The development of modern dairying, which began around 1850, has been driven by the growth of urban markets and by scientific, technological, and economic factors: the invention of specialized machines, notably the cream separator (see separator, cream) and mechanized milking machines (and more recently automatic, or robotic, milking machines); research in chemistry, physics, and bacteriology; the discovery of pasteurization; the introduction of the test devised by American agricultural chemist S. M. Babcock for determining the fat content of milk; improved refrigeration and transportation; the discovery of new uses for the byproducts of milk processing; and increased milk productivity resulting from scientific feeding of cattle and the application of advanced biotechnology to breeding. Traditional small-scale dairy farms have increasingly been replaced by larger operations with herds of 1,000 cows or more.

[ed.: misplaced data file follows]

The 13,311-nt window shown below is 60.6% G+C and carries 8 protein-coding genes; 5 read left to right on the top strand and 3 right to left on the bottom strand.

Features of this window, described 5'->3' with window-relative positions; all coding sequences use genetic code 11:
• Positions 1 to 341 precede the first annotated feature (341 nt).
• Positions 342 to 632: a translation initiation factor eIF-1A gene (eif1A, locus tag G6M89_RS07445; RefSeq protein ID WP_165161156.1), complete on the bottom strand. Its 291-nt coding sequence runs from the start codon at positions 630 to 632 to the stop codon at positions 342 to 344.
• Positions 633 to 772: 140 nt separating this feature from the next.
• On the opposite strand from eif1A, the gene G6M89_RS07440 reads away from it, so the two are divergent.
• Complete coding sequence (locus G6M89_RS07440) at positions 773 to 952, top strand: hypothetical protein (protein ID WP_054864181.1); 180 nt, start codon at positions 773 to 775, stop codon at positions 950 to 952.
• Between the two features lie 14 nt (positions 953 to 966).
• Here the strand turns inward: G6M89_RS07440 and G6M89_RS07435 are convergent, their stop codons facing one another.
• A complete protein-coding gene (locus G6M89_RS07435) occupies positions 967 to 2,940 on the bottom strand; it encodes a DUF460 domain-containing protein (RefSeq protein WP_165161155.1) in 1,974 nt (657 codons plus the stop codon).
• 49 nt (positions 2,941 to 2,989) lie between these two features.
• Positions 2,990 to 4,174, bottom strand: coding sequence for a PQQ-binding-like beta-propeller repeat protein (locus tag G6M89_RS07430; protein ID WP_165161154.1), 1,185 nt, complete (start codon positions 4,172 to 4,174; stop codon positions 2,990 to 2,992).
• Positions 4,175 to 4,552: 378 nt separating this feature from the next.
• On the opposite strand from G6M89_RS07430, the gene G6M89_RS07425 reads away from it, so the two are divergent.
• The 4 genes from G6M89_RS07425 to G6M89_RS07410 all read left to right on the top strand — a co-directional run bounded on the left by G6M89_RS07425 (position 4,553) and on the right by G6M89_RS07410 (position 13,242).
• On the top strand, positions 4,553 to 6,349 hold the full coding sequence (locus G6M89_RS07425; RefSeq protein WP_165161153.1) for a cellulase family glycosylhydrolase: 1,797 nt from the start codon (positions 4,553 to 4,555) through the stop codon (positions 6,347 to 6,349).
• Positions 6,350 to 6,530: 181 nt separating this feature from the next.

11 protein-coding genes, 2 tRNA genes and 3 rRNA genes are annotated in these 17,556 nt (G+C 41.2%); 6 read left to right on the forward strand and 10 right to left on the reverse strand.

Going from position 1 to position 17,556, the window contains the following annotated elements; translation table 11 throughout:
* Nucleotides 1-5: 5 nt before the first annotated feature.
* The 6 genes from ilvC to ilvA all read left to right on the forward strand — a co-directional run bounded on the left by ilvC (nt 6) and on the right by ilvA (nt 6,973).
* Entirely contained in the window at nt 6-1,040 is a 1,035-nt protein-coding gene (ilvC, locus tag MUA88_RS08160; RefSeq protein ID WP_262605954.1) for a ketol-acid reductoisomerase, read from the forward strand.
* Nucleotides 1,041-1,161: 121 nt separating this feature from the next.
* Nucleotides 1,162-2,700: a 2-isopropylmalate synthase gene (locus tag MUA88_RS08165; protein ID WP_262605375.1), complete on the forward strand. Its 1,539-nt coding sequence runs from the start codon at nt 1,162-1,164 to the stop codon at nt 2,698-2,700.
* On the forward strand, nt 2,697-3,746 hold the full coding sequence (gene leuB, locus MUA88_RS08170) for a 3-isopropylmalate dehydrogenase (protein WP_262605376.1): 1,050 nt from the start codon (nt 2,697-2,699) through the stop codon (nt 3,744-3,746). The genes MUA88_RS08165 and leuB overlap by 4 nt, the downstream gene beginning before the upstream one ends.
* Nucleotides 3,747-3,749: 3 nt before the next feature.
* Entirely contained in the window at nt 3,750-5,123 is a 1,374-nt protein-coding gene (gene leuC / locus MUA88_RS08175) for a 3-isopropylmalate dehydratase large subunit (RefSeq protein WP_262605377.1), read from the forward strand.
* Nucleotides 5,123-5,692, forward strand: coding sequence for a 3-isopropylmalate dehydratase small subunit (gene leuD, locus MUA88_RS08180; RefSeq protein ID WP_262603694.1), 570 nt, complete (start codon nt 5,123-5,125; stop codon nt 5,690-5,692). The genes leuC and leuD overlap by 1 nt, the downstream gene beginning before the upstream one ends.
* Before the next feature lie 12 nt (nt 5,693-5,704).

See G. Schmidt and L. D. Van Vleck, Principles of Dairy Science (1988); K. Russell and K. Slater, The Principles of Dairy Farming (11th ed. 1991).
The Columbia Electronic Encyclopedia, 6th ed. Copyright © 2012, Columbia University Press. All rights reserved.
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